Children’s Shelter Staff Prone to Medication Errors, Says Grand Jury

A grand jury in Kern County, California recently asked an emergency juvenile shelter to report on how its staff handles prescription and over-the-counter medications for children that are sheltered there. It also called on the county’s Department of Human Services to make a registered nurse available at the shelter 24 hours a day. The grand jury’s actions came after news of medication errors appeared, along with allegations that the shelter is violating state regulations by having staff members provide medications to children without oversight by medical professionals. The dispute has also sparked a debate over semantic issues of who may “dispense” medications.

The A. Miriam Jamison Children’s Center is a 24-hour emergency shelter for “abused, neglected and exploited children” operated by the Kern County Department of Human Services. It provides temporary shelter for children in the protective custody of law enforcement or social services. Over the past year, news of several errors in providing medications to children at the shelter reached the director of the Department of Human Services. Errors have included incorrect doses of medications and incorrect medications. No serious injuries have been reported, but the risk of injury is certainly present. Children have had to go to Kern Medical Center (KMC) because of medication errors at least twice.

After officials put an employee on administrative leave for a medication error, some shelter employees began to refuse to handle medications for children. The Service Employees’ International Union (SEIU) also stepped in, arguing that employees who were not registered nurses could not legally give medications to children under state nursing regulations. Additionally, the shelter reportedly has an agreement with KMC, which sends nurses to the shelter for children’s medical issues, that shelter employees will not deal with children’s medications.

The grand jury’s investigation centers around state regulations and the shelter’s agreement with KMC, but it has also sparked a debate over exactly what activities by shelter staff are prohibited. State law says that only registered nurses may “dispense” or “administer” medications. Pharmacists “dispense” medications by counting and packing pills. Nurses “administer” medications by giving doses directly to patients. The Department of Human Services argues that shelter employees do not do either of these, but rather “deliver” medications to children by taking them from a labeled container, following the container’s directions, and giving them to the children to take.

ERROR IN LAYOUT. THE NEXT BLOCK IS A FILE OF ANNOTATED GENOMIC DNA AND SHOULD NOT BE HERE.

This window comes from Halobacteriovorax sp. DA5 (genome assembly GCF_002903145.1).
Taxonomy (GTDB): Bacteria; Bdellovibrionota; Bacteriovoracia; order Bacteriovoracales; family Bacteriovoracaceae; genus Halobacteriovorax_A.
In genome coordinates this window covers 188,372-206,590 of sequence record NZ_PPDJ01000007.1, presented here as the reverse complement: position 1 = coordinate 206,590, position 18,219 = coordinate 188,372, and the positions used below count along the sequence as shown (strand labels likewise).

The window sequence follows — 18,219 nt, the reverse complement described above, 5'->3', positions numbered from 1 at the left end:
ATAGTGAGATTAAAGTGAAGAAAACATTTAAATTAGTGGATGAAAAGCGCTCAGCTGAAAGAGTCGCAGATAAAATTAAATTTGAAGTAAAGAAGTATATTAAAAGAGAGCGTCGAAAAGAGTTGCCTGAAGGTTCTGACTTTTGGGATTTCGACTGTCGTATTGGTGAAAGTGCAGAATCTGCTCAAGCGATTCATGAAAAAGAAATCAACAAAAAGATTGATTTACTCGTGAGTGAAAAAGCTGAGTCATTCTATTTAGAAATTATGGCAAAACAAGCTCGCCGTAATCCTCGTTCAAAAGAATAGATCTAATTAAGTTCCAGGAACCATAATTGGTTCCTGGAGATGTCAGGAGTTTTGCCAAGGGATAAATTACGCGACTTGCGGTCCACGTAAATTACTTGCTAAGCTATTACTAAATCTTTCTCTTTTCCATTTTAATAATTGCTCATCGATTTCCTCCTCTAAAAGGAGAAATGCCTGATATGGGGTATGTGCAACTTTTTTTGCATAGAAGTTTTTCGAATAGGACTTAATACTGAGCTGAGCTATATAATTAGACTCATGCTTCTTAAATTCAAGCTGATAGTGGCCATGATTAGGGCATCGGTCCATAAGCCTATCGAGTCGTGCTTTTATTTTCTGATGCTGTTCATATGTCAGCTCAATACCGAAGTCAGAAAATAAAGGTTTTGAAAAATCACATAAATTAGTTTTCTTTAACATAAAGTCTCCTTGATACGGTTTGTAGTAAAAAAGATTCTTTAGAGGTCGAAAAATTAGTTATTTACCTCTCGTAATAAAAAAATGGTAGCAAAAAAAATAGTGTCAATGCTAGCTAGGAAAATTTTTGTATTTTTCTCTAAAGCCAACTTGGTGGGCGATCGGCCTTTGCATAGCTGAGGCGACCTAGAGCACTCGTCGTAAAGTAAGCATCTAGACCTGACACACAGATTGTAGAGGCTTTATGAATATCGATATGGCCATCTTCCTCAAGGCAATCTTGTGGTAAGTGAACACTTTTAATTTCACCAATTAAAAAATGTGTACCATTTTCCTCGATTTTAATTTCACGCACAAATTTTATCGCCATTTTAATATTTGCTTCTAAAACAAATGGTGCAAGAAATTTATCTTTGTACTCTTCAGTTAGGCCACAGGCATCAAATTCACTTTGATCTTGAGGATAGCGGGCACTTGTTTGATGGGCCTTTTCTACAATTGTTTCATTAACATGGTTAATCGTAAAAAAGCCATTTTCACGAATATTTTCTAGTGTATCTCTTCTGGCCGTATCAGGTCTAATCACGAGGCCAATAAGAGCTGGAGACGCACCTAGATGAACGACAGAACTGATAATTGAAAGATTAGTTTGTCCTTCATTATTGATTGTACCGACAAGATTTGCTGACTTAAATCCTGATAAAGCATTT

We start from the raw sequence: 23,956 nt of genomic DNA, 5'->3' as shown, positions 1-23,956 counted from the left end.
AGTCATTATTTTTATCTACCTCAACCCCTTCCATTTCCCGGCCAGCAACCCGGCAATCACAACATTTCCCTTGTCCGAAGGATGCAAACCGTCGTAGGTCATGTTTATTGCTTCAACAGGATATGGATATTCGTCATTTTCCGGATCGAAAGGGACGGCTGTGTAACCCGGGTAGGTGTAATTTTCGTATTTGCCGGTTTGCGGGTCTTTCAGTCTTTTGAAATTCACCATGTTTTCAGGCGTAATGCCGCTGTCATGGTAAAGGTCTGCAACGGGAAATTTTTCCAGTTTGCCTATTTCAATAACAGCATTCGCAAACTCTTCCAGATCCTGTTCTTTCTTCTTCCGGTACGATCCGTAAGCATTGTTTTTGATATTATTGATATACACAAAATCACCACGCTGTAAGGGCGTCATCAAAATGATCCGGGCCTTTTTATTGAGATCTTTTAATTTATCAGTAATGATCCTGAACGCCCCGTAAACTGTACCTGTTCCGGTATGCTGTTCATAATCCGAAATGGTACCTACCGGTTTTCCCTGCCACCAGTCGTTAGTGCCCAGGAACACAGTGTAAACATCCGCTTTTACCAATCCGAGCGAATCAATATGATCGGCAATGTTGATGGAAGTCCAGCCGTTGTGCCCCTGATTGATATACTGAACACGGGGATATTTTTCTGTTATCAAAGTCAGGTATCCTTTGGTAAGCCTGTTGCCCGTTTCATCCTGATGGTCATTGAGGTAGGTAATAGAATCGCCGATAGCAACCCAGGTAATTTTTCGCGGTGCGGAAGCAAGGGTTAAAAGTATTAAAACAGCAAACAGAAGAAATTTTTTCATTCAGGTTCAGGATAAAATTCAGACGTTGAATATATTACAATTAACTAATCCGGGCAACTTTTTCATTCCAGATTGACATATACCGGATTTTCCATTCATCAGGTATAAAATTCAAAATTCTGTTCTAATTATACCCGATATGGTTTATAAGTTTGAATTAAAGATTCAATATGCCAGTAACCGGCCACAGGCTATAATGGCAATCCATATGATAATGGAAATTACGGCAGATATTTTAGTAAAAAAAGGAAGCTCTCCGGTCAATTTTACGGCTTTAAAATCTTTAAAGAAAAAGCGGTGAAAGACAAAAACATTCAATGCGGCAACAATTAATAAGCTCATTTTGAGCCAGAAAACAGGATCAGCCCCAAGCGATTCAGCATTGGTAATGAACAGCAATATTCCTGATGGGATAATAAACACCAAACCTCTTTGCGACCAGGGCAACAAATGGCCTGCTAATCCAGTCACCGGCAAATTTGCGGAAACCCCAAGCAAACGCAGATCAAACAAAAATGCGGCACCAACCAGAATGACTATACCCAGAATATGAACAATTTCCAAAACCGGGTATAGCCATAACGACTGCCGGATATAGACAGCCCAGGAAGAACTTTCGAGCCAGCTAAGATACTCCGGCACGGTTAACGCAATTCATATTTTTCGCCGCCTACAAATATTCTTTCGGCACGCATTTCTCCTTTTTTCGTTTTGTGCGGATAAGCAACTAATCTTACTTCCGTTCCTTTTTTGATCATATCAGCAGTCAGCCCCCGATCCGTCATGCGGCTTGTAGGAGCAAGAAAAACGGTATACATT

Presumably this definition would keep the liability on the nurses and pharmacists for properly measuring, counting, and labeling medications, and then providing correct instructions for their use. Still, the difference between “administering” and “delivering” medications under these definitions may not be entirely clear. The question of liability for an injury from a medication error may prove difficult to establish. Nurses and pharmacists have very specific legal duties, by virtue of their licenses, to provide diligent care with medications. The shelter has a duty to provide for the children in its care, but the nature of that duty is less clear because of its lack of professional credentials and its status as a government agency immune from suit.

The Maryland pharmacy error attorneys at Lebowitz & Mzhen have extensive experience in assessing liability and damages for injuries caused by medication errors and assisting people in obtaining compensation. For a free consultation to review your case, contact us today online or at (800) 654-1949.

More Blog Posts:

Layoffs of School Nurses Lead to Concerns About Medication Errors, Pharmacy Error Injury Lawyer Blog, February 15, 2012
NCL Campaign to Improve Medication Adherence and Patient Safety, Pharmacy Error Injury Lawyer Blog, May 15, 2011
DEA Fights Prescription Drug Errors and Abuse with National Take-Back Initiative, Pharmacy Error Injury Lawyer Blog, September 28, 2010

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